AFTER Better Renting released a report calling out a local real estate agency for being the “least pet friendly agency in the ACT”, the principal of the agency has hit back saying they were just going their job.
The report “Pet Hates: Landlord Pet Sentiment and the ‘Agent Effect’”, which analysed 10,000 rental ads from 24 of the largest lessors in the ACT to see what is available for renters with pets, stated that Badenoch Real Estate had the lowest rate of openness around pets on its ads, at zero per cent.
Badenoch Real Estate principal Heather Badenoch said it’s important that the general public realise that the agent is not the owner of the property and has no authority to make decisions on the owners behalf.
“The Agents Act is very clear that an agent must act in accordance with a client’s instructions unless it is unlawful to do so,” she said.
“All Badenoch Real Estate rental advertising clearly state consent needs to be sought from the lessor for the keeping of any pets at the premises in accordance with the latest Tenancy Act changes.”
The Better Renting review comes after changes to the ACT rental law, which, from November 1, states that landlords are no longer able to just ban pets, instead they can require consent. However, the analysis was conducted on advertisements published prior to the new laws.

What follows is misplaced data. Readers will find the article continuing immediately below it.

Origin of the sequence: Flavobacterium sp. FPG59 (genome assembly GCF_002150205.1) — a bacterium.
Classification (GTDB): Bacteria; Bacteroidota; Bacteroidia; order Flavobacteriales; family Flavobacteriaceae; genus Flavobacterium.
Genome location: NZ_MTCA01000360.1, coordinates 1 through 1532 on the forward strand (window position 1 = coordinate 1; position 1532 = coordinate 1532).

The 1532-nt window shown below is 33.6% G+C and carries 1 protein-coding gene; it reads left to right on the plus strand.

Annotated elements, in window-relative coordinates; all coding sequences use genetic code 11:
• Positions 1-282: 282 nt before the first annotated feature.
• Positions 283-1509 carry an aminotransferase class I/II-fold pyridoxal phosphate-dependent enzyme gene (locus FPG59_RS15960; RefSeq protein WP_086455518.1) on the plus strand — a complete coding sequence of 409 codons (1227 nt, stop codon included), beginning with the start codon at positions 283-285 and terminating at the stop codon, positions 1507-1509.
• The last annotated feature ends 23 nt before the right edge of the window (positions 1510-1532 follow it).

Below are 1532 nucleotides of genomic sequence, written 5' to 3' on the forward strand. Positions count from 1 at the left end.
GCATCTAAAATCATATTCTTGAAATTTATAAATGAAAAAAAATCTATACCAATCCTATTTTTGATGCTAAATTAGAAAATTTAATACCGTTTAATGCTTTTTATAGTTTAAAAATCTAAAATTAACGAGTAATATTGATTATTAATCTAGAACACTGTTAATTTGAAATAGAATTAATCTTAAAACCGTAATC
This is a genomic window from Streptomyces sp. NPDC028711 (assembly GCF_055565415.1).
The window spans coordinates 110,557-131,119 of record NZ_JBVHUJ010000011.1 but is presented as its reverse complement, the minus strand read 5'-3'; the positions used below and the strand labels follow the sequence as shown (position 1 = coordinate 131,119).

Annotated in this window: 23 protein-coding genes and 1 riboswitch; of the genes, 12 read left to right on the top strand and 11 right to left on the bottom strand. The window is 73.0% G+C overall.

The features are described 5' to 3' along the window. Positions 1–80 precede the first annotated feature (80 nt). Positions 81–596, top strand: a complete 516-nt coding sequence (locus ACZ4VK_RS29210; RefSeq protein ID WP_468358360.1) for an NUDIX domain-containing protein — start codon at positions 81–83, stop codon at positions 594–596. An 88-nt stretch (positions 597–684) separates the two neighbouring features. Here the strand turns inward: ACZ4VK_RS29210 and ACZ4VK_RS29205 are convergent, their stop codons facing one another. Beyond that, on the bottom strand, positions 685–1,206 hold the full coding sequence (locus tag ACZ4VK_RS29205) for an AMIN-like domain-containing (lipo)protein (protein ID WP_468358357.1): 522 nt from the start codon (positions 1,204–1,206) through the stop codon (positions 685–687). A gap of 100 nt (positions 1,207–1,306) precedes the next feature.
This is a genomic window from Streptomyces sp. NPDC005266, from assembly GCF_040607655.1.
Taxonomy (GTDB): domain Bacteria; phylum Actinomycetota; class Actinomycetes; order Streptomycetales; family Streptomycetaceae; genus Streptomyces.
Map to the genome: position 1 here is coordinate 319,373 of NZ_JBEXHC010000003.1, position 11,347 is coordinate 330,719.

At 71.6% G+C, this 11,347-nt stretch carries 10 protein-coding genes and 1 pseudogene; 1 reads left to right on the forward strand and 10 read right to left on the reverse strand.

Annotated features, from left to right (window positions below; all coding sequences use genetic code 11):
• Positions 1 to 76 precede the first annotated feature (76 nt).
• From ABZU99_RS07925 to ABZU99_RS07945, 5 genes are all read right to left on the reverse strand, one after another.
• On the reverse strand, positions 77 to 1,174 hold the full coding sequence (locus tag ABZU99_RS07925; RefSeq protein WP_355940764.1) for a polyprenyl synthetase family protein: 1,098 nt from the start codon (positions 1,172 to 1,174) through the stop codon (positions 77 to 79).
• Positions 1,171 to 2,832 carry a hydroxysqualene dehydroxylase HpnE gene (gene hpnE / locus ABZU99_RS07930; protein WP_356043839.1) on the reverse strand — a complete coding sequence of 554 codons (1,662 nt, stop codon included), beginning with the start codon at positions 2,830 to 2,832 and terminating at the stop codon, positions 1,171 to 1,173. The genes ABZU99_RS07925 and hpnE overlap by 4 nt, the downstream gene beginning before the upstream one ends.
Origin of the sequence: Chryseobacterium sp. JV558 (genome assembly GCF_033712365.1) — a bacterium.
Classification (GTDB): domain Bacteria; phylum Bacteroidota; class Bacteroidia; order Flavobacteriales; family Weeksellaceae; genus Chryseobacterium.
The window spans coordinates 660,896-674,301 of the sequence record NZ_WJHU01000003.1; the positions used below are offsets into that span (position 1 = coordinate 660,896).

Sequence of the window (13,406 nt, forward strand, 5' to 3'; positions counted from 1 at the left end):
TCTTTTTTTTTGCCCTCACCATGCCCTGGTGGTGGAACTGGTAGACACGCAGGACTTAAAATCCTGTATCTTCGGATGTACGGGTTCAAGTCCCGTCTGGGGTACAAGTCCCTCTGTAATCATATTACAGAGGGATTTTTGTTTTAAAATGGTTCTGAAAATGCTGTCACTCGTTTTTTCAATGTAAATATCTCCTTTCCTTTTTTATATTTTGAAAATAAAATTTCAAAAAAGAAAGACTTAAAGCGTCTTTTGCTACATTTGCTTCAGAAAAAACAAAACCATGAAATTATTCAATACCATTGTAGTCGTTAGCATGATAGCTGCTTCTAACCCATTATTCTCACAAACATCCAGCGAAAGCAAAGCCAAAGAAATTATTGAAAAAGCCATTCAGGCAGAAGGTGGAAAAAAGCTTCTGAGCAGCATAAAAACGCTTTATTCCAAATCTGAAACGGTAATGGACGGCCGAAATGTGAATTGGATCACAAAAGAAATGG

The review states that, on average, 19 per cent of ads said that pets were welcome or would be considered, and recognised One Agency Sandy Morris for having the highest pet-friendly rating, at 76 per cent.
Better Renting executive director Joel Dignam says the low percentage of pet-friendly rentals makes it hard for families such as Rachael Clark’s family, to find a rental. The 49-year-old, who rents in Florey with her husband, 14-year-old daughter and two dogs, says having pets make it more difficult to find a rental home.
“Sometimes we go to an open home and there are thirty people there. As soon as you say you have dogs, you don’t have a chance. It’s difficult, especially when you are looking for a place at short notice,” she says.
“We’re now really lucky that we’ve found an understanding private landlord. I reckon private landlords are more accepting because they understand that pets are part of a family. We look after the property like it’s our home, and we’re more likely to stay there long term. It’s better for everyone.”
Mr Dignam says the new laws are a positive step but Ms Clark’s experience shows more work is needed.
“The ACT government has made life easier for renters with a secure tenancy to get a pet. But the biggest problem is for people wanting to find a new home, when a bias against their pet makes it so much more difficult,” he says.
“These people may end up having to abandon their pets, or sleeping in their cars, or even remaining in an abusive situation. Minister Ramsay should look into standard application forms that prevent lessors from asking about pet ownership.”
Mr Dignam says the report shows a situation that’s bad for landlords and bad for renters.
“A lack of disclosure means that people are wasting time when applying for properties, and a blanket refusal to consider pets means that lessors are missing out on the potential for long-term, grateful tenants,” he says.
“It’s also clear that some agencies are pushing an anti-pet agenda. Landlords are open to pets, but some agencies seem to have internal policies that pets won’t be considered. This is an area where it’s actually in the interests of landlords and renters to find common ground.”